April's CIO editorial was written in the shadow of the death of one of Great Britain's most transformative Prime Ministers. Whether the transformations led by Margaret Thatcher were good or bad is a matter of opinion: the fact that she transformed this country is without doubt.
In the onslaught of media coverage one of the best critiques of her premiership was that Thatcher was good at deconstructing institutions that needed to be challenged. Watching the online responses to her death by CIOs I interpret that many of you believe she gave entrepreneurship back to the UK, although arguably only to certain industry sectors.
Financial services, media, retail, sales and communications and professional services have flourished in a post-Thatcher Britain. But the very sectors she is most famous for challenging - manufacturing, mining and the public sector - have lived, largely, without the same innovative entrepreneurship. The vacuum that has followed her policies are still haunting our political parties, governments and institutions to this day. The IT strategies of major government bodies have the scent of catch-up to them as Whitehall CIOs try to recover from under-investment, poor sourcing and a lack of clarity as to the role of the state post-Thatcher.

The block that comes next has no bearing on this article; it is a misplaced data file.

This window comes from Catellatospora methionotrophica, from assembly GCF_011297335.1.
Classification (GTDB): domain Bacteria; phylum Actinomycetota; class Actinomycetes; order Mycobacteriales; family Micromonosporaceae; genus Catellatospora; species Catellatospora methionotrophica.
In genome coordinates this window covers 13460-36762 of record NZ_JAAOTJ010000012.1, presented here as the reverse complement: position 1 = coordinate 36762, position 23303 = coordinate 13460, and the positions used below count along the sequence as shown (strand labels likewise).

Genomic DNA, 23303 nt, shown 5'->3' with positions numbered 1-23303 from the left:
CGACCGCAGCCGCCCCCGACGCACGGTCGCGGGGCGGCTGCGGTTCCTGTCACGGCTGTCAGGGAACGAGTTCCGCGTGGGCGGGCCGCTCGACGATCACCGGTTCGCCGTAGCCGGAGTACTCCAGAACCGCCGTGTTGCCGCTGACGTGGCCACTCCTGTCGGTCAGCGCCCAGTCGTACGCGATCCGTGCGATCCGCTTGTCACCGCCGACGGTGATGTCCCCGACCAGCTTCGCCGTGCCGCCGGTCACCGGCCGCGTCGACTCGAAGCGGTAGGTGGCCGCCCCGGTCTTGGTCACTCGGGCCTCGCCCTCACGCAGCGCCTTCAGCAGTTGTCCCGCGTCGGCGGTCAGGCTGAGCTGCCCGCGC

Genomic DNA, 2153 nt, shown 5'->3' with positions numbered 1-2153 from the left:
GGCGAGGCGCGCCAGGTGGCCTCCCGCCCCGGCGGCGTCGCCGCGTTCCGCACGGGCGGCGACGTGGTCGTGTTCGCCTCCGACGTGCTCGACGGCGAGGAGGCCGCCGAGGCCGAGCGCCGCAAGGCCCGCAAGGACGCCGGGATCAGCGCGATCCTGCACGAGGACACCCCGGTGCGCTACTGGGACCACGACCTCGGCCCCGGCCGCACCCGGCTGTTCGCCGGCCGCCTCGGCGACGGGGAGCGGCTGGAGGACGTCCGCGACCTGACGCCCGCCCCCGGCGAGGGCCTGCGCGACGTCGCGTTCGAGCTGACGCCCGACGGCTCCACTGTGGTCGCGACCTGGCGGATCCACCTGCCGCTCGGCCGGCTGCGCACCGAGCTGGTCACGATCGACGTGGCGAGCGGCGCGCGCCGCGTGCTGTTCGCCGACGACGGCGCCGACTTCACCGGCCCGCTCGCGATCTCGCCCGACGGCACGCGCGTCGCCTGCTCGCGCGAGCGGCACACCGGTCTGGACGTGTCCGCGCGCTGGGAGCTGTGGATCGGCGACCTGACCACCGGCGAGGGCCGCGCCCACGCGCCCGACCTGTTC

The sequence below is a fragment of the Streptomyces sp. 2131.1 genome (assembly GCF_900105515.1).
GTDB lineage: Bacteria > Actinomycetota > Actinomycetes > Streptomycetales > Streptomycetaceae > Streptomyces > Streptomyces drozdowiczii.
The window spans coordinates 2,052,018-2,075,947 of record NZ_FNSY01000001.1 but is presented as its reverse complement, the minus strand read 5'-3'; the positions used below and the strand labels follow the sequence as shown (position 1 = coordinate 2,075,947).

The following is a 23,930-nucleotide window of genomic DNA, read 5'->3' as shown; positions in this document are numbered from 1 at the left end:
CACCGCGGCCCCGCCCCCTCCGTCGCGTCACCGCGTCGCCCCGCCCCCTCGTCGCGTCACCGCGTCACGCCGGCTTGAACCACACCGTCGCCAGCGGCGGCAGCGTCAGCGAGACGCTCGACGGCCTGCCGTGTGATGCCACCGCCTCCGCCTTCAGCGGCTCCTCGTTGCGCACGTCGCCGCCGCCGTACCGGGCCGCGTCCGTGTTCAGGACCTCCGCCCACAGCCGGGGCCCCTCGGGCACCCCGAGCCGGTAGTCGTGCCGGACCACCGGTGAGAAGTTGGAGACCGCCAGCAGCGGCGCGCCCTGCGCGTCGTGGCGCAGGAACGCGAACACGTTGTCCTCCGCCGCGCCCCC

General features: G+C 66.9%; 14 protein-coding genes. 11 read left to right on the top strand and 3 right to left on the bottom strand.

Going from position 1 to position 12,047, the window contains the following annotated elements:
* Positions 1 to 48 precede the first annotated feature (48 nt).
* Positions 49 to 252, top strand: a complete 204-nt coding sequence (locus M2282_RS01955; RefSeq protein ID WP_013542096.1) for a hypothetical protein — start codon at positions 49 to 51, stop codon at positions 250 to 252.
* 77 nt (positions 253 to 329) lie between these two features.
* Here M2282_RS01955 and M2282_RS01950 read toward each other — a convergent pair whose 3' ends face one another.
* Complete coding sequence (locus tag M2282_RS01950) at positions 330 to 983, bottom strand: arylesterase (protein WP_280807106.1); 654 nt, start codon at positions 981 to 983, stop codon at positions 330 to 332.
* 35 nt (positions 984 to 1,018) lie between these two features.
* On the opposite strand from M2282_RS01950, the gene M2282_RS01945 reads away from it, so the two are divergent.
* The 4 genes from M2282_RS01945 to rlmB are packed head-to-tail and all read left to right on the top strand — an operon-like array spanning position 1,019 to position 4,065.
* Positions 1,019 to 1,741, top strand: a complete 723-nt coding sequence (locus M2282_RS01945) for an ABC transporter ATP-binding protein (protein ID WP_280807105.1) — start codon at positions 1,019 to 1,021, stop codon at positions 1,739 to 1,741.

Thatcher is also blamed for Britain's demise as a manufacturing competitor, yet the rot was already gangrenous. I have seen and heard of the damage the trade union movement had to our industries. Poor products, poor customer service, non-existent export strategies, no collaboration and outdated attitudes did not stem from Mrs T or her government, but the unions have done the better PR job in laying the blame at Thatcher's feet. As for the demise of the UK manufacturing sector, critics choose to ignore the recent successes of our specialist automotive, aerospace and energy manufacturers.
In leading a needed transformation, none of us must forget to embrace the positives from old industries or methods, to enable re-invention, to embrace existing and new communities no matter their language or location, and to accept challenges to our doctrines with good grace.